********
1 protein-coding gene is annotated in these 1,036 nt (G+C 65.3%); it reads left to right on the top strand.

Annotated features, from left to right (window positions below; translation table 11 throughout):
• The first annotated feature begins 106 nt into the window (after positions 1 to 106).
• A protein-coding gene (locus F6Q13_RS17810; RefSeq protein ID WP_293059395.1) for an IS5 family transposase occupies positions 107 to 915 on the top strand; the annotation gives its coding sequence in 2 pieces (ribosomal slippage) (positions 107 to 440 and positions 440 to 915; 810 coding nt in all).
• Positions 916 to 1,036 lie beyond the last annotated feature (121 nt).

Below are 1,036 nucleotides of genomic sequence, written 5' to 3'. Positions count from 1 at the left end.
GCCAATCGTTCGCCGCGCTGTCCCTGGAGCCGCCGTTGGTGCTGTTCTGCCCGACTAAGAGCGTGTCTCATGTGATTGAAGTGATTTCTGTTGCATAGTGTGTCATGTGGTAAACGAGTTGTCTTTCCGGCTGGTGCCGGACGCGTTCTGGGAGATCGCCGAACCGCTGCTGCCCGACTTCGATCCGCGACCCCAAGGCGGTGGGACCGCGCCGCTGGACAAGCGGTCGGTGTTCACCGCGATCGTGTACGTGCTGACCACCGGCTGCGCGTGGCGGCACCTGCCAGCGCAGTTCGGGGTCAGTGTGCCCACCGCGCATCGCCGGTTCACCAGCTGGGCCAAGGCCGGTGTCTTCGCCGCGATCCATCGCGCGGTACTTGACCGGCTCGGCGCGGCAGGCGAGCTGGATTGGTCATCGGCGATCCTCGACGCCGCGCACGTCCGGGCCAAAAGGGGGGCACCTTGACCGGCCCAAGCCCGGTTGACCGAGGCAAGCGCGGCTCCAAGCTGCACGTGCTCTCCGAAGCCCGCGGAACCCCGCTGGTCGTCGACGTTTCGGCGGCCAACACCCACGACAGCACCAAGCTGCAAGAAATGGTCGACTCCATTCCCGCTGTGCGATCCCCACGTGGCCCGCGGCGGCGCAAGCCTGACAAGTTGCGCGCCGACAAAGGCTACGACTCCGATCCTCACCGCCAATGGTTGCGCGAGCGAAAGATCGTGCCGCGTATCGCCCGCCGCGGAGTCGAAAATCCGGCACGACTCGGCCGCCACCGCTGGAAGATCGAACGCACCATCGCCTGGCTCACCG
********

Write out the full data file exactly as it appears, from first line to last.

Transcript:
1 protein-coding gene is annotated in these 1,036 nt (G+C 65.3%); it reads left to right on the top strand.

Annotated features, from left to right (window positions below; translation table 11 throughout):
• The first annotated feature begins 106 nt into the window (after positions 1 to 106).
• A protein-coding gene (locus F6Q13_RS17810; RefSeq protein ID WP_293059395.1) for an IS5 family transposase occupies positions 107 to 915 on the top strand; the annotation gives its coding sequence in 2 pieces (ribosomal slippage) (positions 107 to 440 and positions 440 to 915; 810 coding nt in all).
• Positions 916 to 1,036 lie beyond the last annotated feature (121 nt).

Below are 1,036 nucleotides of genomic sequence, written 5' to 3'. Positions count from 1 at the left end.
GCCAATCGTTCGCCGCGCTGTCCCTGGAGCCGCCGTTGGTGCTGTTCTGCCCGACTAAGAGCGTGTCTCATGTGATTGAAGTGATTTCTGTTGCATAGTGTGTCATGTGGTAAACGAGTTGTCTTTCCGGCTGGTGCCGGACGCGTTCTGGGAGATCGCCGAACCGCTGCTGCCCGACTTCGATCCGCGACCCCAAGGCGGTGGGACCGCGCCGCTGGACAAGCGGTCGGTGTTCACCGCGATCGTGTACGTGCTGACCACCGGCTGCGCGTGGCGGCACCTGCCAGCGCAGTTCGGGGTCAGTGTGCCCACCGCGCATCGCCGGTTCACCAGCTGGGCCAAGGCCGGTGTCTTCGCCGCGATCCATCGCGCGGTACTTGACCGGCTCGGCGCGGCAGGCGAGCTGGATTGGTCATCGGCGATCCTCGACGCCGCGCACGTCCGGGCCAAAAGGGGGGCACCTTGACCGGCCCAAGCCCGGTTGACCGAGGCAAGCGCGGCTCCAAGCTGCACGTGCTCTCCGAAGCCCGCGGAACCCCGCTGGTCGTCGACGTTTCGGCGGCCAACACCCACGACAGCACCAAGCTGCAAGAAATGGTCGACTCCATTCCCGCTGTGCGATCCCCACGTGGCCCGCGGCGGCGCAAGCCTGACAAGTTGCGCGCCGACAAAGGCTACGACTCCGATCCTCACCGCCAATGGTTGCGCGAGCGAAAGATCGTGCCGCGTATCGCCCGCCGCGGAGTCGAAAATCCGGCACGACTCGGCCGCCACCGCTGGAAGATCGAACGCACCATCGCCTGGCTCACCG